But the point here is that you do not give her the power of believing that you need her permission for you to do things in your house. Again: domain. Someone will argue that "the 5 yo is a child to both of them". To that comment I say 'you are right,' but that's not what's in contention here... The problem is that he's changing his methods of child rearing and outright not doing things because of fear, not because of co-parenting agreements. You've got to deal with the fear and establish a foundation before you can amicably co-parent.
As For the daughter... (to both of you)
Signs of bullying? No. But it is a sign that she's pushing as far as you'll let her get away with it.
You need to stop putting up with it. If you're aware that she's trying and trying, then you're letting it go on too long. My opinion is that you should start slamming gates on her (metaphorically of course). Snatch her out of the situation and put her straight in punishment.
Just to reiterate, these are the things that worked for me. Your mileage may vary, but you asked for ideas and I'm just doing my job around this forum by bringing my own experience into the mix.
1) Control the interaction.
She has clearly too much control with you and the SO. If she's able to say some of the things you quoted in the post, then you're allowing her to run the conversations.
Reminder: She's 5. She shouldn't be allow to run anything. You are the parent. Be the parent.
So when you've busted her, don't bother arguing... because she's 5. Go straight to step 2 then 3 and accept nothing less than her acceptance of the full punishment (1 min per year of timeout or whatever it is was always good for me). Again do not converse. She's 5 and it will lead nowhere. Be the parent, lay down the law, tell her what's right and wrong, be prepared for hissy fits, and be consistent.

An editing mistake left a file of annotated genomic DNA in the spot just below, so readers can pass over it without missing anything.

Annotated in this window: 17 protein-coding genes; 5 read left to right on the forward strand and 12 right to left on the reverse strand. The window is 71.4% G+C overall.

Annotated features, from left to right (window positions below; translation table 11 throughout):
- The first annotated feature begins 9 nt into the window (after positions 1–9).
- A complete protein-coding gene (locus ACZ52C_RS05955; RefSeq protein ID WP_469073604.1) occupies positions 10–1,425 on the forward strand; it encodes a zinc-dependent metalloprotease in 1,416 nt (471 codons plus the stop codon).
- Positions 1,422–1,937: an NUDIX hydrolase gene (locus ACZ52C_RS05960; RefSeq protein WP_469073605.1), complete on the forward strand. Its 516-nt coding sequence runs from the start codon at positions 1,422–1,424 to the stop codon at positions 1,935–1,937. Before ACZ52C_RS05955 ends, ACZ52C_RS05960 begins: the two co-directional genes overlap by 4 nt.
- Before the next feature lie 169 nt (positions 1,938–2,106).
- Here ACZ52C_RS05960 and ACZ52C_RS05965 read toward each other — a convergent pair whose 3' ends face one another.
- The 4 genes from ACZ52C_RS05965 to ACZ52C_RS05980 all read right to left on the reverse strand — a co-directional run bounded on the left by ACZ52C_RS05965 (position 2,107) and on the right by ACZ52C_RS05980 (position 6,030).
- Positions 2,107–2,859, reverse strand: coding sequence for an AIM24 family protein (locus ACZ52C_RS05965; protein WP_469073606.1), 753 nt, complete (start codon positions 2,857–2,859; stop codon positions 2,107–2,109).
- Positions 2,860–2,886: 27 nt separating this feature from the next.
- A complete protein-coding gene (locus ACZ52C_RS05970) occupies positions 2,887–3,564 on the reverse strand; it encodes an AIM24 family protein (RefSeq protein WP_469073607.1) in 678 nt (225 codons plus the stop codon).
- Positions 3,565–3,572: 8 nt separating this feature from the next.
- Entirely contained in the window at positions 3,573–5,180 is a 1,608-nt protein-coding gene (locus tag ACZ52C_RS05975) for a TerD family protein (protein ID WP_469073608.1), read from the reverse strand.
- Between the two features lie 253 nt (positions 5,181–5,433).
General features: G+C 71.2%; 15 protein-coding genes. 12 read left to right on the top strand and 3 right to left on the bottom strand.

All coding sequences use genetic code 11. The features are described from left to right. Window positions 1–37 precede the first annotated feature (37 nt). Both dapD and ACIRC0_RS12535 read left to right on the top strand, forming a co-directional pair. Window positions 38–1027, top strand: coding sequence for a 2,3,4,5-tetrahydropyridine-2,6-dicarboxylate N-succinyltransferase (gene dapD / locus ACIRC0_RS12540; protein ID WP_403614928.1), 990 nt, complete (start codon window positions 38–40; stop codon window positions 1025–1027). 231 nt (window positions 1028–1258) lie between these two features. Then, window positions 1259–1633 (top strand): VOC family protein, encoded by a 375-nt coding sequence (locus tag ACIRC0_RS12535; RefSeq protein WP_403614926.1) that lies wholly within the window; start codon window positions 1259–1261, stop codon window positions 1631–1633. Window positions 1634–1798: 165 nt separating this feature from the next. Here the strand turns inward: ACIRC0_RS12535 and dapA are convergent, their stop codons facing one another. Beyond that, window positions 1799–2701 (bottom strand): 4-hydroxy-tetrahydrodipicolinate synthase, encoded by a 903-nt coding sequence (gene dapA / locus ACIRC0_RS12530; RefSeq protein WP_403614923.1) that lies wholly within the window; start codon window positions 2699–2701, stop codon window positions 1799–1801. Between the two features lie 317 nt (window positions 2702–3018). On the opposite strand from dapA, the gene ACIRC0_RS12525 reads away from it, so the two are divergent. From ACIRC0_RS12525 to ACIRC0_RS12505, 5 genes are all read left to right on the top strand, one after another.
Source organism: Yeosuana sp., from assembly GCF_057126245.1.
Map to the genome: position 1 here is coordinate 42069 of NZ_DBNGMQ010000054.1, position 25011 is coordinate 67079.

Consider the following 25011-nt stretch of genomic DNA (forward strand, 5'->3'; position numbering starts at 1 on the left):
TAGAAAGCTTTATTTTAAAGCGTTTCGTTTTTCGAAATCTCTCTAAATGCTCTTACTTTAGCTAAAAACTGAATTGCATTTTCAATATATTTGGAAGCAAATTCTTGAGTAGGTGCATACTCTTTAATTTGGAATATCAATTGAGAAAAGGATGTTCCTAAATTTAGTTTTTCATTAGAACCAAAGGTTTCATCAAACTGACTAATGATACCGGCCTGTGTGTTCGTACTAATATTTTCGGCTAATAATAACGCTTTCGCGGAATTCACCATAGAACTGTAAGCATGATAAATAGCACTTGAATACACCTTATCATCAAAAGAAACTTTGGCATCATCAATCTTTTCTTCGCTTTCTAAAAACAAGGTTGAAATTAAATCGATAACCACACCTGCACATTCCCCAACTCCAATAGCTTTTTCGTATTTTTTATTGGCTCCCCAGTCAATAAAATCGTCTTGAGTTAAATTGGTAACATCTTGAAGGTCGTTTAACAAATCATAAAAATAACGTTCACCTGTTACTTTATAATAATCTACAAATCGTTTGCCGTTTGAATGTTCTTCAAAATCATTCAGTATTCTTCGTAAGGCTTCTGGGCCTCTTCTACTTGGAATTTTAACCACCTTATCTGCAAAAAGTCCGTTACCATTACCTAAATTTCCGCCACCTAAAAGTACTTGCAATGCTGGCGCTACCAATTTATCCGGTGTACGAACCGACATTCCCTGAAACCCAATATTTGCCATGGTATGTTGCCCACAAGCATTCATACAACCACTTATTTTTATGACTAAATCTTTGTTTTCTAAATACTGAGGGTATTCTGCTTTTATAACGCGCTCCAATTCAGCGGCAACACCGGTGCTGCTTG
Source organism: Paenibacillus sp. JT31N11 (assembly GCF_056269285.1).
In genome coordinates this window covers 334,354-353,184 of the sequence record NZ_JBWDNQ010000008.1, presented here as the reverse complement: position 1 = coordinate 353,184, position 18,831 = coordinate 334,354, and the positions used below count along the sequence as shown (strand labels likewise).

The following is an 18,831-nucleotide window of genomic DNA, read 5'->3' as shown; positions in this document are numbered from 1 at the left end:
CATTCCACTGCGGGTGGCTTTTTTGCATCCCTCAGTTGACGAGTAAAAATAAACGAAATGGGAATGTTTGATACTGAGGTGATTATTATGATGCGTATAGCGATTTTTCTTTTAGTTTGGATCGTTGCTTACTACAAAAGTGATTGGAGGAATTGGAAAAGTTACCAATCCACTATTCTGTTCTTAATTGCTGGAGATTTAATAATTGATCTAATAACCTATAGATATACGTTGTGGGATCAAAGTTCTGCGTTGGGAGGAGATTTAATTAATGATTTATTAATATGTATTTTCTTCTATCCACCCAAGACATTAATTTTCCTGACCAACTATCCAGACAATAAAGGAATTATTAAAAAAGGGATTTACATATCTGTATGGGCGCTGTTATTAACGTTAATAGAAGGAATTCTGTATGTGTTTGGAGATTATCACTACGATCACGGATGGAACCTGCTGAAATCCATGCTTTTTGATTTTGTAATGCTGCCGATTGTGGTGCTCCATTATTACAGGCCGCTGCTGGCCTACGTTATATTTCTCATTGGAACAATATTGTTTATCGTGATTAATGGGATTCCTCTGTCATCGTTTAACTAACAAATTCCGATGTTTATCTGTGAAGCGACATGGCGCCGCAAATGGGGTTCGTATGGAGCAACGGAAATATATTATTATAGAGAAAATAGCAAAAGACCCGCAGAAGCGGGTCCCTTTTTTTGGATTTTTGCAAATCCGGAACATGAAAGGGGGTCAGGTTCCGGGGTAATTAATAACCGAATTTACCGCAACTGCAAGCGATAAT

2) Detail the situation.
What I've done is gotten down on their level, holding them tight by the side so they can't get away.
(pointing) I was standing right there... around that corner. You were standing here, and you said to your sister "Come on! Hack the bank! Nobody will know and then you'll have all that money!"
(turning them to face me) That's wrong. You know it, I know it. Don't forget what I told you about lying... That's what happened, right?
Never "let it go this one time". Do not argue with her thinking "maybe this time was different". Do not become the Court of Daddy and allow her to plead her case. She's 5. Like all 5 yr olds she has a very very short list of goals, most of which have nothing to do with other people.
Make sure she knows what the consequences (punishment) for her actions are then follow thru, everytime, same way. She will look for a chink in the armor, and it will take a while (months of interactions), but you're after the long term goal here and you must be consistent.
Bottom line: You have to change the atmosphere. Hard. Even if you don't do what I've outlined here, some kind of a dramatic change is needed and she's got to know, very clearly, those things that are unacceptable and that mommy (the ex) isn't going to save her from punishments at your house.
I'm a forceful parent. Sometimes I get concerned looks in public when I say things like "what the hell are you doing?" but it works for me because I'm a rather assertive person. And sometimes I've made assumptions and accusations that were wrong. But I apologize directly, just like I would expect of my kids, ("I'm sorry honey. I misunderstood) and we all move on. All taht being said, the above is what I think you should do.
Last couple things on the relationship... the little one may try to tell mom "I don't want to go over there!" The ex, being manipulative, will tell you guys as much. Your SO just needs to remind her that it's in the divorce settlement. And that's not raising a fist, it's raising a rolled up document. Because if there's anything that a court WILL hear and deal with, it's somebody refusing to abide by their part of the settlement.